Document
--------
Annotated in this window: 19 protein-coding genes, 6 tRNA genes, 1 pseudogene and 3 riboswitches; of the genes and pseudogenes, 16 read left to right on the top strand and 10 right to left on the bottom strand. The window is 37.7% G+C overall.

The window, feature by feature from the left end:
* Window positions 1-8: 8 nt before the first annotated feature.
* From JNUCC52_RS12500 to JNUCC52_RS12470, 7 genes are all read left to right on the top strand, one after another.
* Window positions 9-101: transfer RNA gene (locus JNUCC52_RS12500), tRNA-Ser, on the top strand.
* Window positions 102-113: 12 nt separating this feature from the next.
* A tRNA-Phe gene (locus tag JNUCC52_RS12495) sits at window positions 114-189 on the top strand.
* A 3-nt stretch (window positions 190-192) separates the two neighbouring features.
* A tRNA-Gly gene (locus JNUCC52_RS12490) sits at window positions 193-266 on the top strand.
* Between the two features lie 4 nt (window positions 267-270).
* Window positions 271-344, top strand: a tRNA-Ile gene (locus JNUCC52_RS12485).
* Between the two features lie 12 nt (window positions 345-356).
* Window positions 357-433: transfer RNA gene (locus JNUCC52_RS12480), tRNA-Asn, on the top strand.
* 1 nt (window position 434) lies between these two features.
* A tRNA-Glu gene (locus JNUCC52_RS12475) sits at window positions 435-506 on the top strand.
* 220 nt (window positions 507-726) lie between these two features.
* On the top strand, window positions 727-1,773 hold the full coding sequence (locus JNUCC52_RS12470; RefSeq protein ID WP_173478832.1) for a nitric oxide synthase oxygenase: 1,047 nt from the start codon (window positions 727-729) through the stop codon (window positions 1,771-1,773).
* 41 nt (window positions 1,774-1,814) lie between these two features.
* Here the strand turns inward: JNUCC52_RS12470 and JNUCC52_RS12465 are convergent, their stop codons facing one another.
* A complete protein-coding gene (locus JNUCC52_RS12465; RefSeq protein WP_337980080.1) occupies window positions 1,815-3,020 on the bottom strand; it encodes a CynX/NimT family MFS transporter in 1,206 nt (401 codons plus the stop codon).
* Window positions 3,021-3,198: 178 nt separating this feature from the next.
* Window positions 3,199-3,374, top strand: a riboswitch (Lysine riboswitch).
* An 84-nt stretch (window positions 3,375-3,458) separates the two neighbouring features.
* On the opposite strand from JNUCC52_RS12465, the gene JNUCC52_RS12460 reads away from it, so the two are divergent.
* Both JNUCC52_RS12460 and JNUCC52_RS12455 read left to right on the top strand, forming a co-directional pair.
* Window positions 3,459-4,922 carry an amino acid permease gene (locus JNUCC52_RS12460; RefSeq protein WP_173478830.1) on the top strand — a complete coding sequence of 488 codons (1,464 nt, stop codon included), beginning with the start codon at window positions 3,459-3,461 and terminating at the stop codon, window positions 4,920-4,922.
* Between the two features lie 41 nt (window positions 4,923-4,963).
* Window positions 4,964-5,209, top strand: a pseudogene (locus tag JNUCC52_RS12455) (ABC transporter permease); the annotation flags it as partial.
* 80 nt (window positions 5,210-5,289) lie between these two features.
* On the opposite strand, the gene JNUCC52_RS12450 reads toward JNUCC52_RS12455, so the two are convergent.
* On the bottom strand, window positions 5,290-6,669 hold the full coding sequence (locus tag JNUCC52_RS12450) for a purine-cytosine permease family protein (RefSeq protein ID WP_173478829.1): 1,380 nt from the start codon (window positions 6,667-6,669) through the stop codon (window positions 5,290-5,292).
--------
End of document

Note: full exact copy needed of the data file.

Annotated in this window: 19 protein-coding genes, 6 tRNA genes, 1 pseudogene and 3 riboswitches; of the genes and pseudogenes, 16 read left to right on the top strand and 10 right to left on the bottom strand. The window is 37.7% G+C overall.

The window, feature by feature from the left end:
* Window positions 1-8: 8 nt before the first annotated feature.
* From JNUCC52_RS12500 to JNUCC52_RS12470, 7 genes are all read left to right on the top strand, one after another.
* Window positions 9-101: transfer RNA gene (locus JNUCC52_RS12500), tRNA-Ser, on the top strand.
* Window positions 102-113: 12 nt separating this feature from the next.
* A tRNA-Phe gene (locus tag JNUCC52_RS12495) sits at window positions 114-189 on the top strand.
* A 3-nt stretch (window positions 190-192) separates the two neighbouring features.
* A tRNA-Gly gene (locus JNUCC52_RS12490) sits at window positions 193-266 on the top strand.
* Between the two features lie 4 nt (window positions 267-270).
* Window positions 271-344, top strand: a tRNA-Ile gene (locus JNUCC52_RS12485).
* Between the two features lie 12 nt (window positions 345-356).
* Window positions 357-433: transfer RNA gene (locus JNUCC52_RS12480), tRNA-Asn, on the top strand.
* 1 nt (window position 434) lies between these two features.
* A tRNA-Glu gene (locus JNUCC52_RS12475) sits at window positions 435-506 on the top strand.
* 220 nt (window positions 507-726) lie between these two features.
* On the top strand, window positions 727-1,773 hold the full coding sequence (locus JNUCC52_RS12470; RefSeq protein ID WP_173478832.1) for a nitric oxide synthase oxygenase: 1,047 nt from the start codon (window positions 727-729) through the stop codon (window positions 1,771-1,773).
* 41 nt (window positions 1,774-1,814) lie between these two features.
* Here the strand turns inward: JNUCC52_RS12470 and JNUCC52_RS12465 are convergent, their stop codons facing one another.
* A complete protein-coding gene (locus JNUCC52_RS12465; RefSeq protein WP_337980080.1) occupies window positions 1,815-3,020 on the bottom strand; it encodes a CynX/NimT family MFS transporter in 1,206 nt (401 codons plus the stop codon).
* Window positions 3,021-3,198: 178 nt separating this feature from the next.
* Window positions 3,199-3,374, top strand: a riboswitch (Lysine riboswitch).
* An 84-nt stretch (window positions 3,375-3,458) separates the two neighbouring features.
* On the opposite strand from JNUCC52_RS12465, the gene JNUCC52_RS12460 reads away from it, so the two are divergent.
* Both JNUCC52_RS12460 and JNUCC52_RS12455 read left to right on the top strand, forming a co-directional pair.
* Window positions 3,459-4,922 carry an amino acid permease gene (locus JNUCC52_RS12460; RefSeq protein WP_173478830.1) on the top strand — a complete coding sequence of 488 codons (1,464 nt, stop codon included), beginning with the start codon at window positions 3,459-3,461 and terminating at the stop codon, window positions 4,920-4,922.
* Between the two features lie 41 nt (window positions 4,923-4,963).
* Window positions 4,964-5,209, top strand: a pseudogene (locus tag JNUCC52_RS12455) (ABC transporter permease); the annotation flags it as partial.
* 80 nt (window positions 5,210-5,289) lie between these two features.
* On the opposite strand, the gene JNUCC52_RS12450 reads toward JNUCC52_RS12455, so the two are convergent.
* On the bottom strand, window positions 5,290-6,669 hold the full coding sequence (locus tag JNUCC52_RS12450) for a purine-cytosine permease family protein (RefSeq protein ID WP_173478829.1): 1,380 nt from the start codon (window positions 6,667-6,669) through the stop codon (window positions 5,290-5,292).